Why is it be important and even necessary to know about the Nigerian financial system? Well, the structure of this system affects the entire economy of a country. If a person wants to understand certain processes that take place in a country and its financial sector, it’s practically impossible without knowing how this system actually works and which bodies it includes.
The structure of Nigerian financial system and the regulating bodies it includes
There are three main parts of the Nigerian financial system. The first one consists of regulating bodies, the second one embraces banks, and the third one unites non-banking financial institutions. The regulating bodies are the following:
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- The Federal Ministry of Finance (shortened to FMF)
- The Central Bank of Nigeria (shortened to CBN)
- The Securities and Exchange Commission (shortened to SEC)
- The Nigerian Stock Exchange (shortened to NSE)
- The National Insurance Commission of Nigeria (shortened to NICON)
- The Nigerian Deposit Insurance Corporation (shortened to NDIC)
- The Federal Mortgage Bank of Nigeria (shortened to FMBN)
Among these, the Central Bank of Nigeria is the chief regulatory body in the market. The Central Bank regulates the activities of companies that deal with finance and specialized bodies that are known as development institutions (shortened to SDFI).
These latter ones embrace all the banks that work with industry, people’s needs, agricultural matters, rural regions and so on. All such facilities provide options for the financial support of the spheres of the economy that need financial maintenance for the sake of development.
The commissions that deal with stocks and exchange regulate the entire capital market. They also supervise all the brokers, issuing houses, and all other organs that handle securities, stocks, and so on.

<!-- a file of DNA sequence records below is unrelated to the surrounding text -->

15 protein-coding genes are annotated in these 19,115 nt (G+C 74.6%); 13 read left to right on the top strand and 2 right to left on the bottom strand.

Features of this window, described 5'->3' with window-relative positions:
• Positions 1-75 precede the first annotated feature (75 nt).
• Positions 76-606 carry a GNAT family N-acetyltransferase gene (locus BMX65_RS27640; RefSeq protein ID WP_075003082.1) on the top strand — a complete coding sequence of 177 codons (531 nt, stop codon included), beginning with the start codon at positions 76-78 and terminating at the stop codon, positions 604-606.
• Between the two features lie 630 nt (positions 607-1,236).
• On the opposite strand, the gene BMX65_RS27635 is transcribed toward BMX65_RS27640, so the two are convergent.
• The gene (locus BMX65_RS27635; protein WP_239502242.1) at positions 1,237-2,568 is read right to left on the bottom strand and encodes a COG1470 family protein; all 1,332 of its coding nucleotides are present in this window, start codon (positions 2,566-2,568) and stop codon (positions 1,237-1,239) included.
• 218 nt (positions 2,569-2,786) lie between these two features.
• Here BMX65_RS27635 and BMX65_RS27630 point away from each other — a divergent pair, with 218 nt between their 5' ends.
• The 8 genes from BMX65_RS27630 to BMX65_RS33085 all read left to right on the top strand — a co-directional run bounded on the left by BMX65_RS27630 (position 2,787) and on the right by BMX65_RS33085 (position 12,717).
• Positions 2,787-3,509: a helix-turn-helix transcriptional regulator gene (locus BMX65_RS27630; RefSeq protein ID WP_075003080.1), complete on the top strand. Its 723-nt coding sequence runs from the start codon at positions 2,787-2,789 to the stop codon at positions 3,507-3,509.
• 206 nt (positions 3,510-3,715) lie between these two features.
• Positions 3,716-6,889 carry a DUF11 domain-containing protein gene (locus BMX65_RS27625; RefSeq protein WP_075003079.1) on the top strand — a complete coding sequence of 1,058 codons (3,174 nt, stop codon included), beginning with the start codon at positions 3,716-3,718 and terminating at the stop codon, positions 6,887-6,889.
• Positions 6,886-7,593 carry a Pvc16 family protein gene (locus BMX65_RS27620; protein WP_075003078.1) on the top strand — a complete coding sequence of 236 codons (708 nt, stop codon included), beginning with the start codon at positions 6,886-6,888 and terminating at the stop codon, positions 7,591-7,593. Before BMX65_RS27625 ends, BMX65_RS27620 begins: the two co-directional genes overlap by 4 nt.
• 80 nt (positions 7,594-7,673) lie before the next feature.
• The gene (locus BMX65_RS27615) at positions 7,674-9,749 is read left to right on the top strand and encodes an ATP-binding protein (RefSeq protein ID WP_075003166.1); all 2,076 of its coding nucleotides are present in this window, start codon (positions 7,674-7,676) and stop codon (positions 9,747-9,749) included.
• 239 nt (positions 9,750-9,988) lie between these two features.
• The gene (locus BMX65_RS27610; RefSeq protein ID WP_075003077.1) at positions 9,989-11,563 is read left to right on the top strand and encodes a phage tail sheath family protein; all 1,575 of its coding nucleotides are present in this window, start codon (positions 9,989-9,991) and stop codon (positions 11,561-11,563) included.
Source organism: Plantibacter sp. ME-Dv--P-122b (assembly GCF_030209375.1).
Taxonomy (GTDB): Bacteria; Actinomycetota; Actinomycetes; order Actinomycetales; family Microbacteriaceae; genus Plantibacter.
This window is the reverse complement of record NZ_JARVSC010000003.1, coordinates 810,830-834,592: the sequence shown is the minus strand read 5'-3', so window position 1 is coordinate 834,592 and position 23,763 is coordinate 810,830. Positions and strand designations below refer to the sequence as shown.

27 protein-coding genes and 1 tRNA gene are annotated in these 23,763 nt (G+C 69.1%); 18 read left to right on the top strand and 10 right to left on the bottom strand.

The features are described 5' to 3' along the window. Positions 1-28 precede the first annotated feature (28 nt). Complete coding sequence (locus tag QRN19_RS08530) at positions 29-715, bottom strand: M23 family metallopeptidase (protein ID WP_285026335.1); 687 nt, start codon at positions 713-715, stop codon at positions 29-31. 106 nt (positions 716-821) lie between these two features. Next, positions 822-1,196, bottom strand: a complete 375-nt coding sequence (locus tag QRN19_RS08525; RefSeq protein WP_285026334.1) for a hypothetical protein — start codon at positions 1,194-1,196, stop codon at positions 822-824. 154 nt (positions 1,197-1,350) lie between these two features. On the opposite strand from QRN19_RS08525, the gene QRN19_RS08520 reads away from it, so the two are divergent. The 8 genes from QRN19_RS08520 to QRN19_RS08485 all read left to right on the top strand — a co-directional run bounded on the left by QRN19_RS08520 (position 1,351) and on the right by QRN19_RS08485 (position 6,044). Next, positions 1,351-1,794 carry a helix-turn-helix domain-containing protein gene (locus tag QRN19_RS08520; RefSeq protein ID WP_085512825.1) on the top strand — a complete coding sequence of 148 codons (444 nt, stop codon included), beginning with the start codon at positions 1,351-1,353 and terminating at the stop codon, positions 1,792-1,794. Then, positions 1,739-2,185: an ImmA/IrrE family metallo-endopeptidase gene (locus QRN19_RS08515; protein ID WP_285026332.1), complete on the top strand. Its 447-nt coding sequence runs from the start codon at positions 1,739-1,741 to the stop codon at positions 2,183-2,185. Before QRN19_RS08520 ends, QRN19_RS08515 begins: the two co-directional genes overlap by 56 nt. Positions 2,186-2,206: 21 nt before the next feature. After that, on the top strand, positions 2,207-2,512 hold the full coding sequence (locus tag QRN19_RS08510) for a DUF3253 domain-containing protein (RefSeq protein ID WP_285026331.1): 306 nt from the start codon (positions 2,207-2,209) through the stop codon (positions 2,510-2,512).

In a wider understanding, the Nigerian financial system is the structure that directly influences the development and growth of the country’s economy. It directly regulates the mechanism of payments that are given to the population and the ones that are received from the population.
In Nigeria, the existing financial system has gone a long way through the development of diverse areas it involves. Now, it’s a functional system that helps individuals and structural bodies to communicate, cooperate, and come to mutually satisfying deals and relationships.
The financial system, in general, is usually divided into two spheres:
- Public finance or centralized finance
- Decentralized finance
In addition to these, financial systems have four subsystems:
- State finance – the sphere of monetary relations where they form and distribute the national product, form and use the state finance to regulate the state, defend it, and satisfy its internal needs
- Industry finance – the finance that’s meant to provide the needs of industries. The finance that comes from industries makes up a big or, sometimes, the biggest part of the national value
- The market of finance – the system of exchange and redistribution that's created as a result of selling and buying financial resources. Under the marketing conditions, this link connects other spheres of a financial system
- International finance – works between states, international organizations and other bodies, which emerge based on the need of exchange and redistribution
The first two subsystems relate to decentralized finance and the latter two relate to centralized or public finance.